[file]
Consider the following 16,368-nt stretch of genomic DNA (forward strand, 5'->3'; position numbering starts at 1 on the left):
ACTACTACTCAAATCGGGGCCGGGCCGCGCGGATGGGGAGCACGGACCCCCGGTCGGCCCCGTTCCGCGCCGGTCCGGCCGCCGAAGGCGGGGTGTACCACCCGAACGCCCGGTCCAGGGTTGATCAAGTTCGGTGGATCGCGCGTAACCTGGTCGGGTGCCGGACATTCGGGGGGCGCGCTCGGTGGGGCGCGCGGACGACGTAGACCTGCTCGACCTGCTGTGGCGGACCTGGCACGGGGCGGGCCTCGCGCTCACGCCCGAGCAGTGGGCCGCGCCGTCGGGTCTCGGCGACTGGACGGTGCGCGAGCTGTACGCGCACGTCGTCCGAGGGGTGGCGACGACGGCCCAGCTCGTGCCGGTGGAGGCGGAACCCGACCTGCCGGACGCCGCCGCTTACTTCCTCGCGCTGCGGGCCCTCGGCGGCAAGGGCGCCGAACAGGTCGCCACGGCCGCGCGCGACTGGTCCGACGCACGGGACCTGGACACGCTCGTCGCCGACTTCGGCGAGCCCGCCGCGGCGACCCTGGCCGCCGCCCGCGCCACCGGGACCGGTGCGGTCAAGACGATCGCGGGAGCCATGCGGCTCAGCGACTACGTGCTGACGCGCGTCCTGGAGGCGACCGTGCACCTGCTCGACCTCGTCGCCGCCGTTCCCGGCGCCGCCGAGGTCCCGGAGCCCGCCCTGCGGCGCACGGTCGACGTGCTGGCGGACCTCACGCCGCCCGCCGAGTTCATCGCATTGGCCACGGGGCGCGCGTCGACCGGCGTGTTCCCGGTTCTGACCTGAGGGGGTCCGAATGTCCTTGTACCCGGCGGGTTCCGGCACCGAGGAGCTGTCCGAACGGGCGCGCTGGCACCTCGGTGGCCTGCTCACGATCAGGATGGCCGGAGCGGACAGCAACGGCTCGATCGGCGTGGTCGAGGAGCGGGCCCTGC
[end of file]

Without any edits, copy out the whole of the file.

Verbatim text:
Consider the following 16,368-nt stretch of genomic DNA (forward strand, 5'->3'; position numbering starts at 1 on the left):
ACTACTACTCAAATCGGGGCCGGGCCGCGCGGATGGGGAGCACGGACCCCCGGTCGGCCCCGTTCCGCGCCGGTCCGGCCGCCGAAGGCGGGGTGTACCACCCGAACGCCCGGTCCAGGGTTGATCAAGTTCGGTGGATCGCGCGTAACCTGGTCGGGTGCCGGACATTCGGGGGGCGCGCTCGGTGGGGCGCGCGGACGACGTAGACCTGCTCGACCTGCTGTGGCGGACCTGGCACGGGGCGGGCCTCGCGCTCACGCCCGAGCAGTGGGCCGCGCCGTCGGGTCTCGGCGACTGGACGGTGCGCGAGCTGTACGCGCACGTCGTCCGAGGGGTGGCGACGACGGCCCAGCTCGTGCCGGTGGAGGCGGAACCCGACCTGCCGGACGCCGCCGCTTACTTCCTCGCGCTGCGGGCCCTCGGCGGCAAGGGCGCCGAACAGGTCGCCACGGCCGCGCGCGACTGGTCCGACGCACGGGACCTGGACACGCTCGTCGCCGACTTCGGCGAGCCCGCCGCGGCGACCCTGGCCGCCGCCCGCGCCACCGGGACCGGTGCGGTCAAGACGATCGCGGGAGCCATGCGGCTCAGCGACTACGTGCTGACGCGCGTCCTGGAGGCGACCGTGCACCTGCTCGACCTCGTCGCCGCCGTTCCCGGCGCCGCCGAGGTCCCGGAGCCCGCCCTGCGGCGCACGGTCGACGTGCTGGCGGACCTCACGCCGCCCGCCGAGTTCATCGCATTGGCCACGGGGCGCGCGTCGACCGGCGTGTTCCCGGTTCTGACCTGAGGGGGTCCGAATGTCCTTGTACCCGGCGGGTTCCGGCACCGAGGAGCTGTCCGAACGGGCGCGCTGGCACCTCGGTGGCCTGCTCACGATCAGGATGGCCGGAGCGGACAGCAACGGCTCGATCGGCGTGGTCGAGGAGCGGGCCCTGC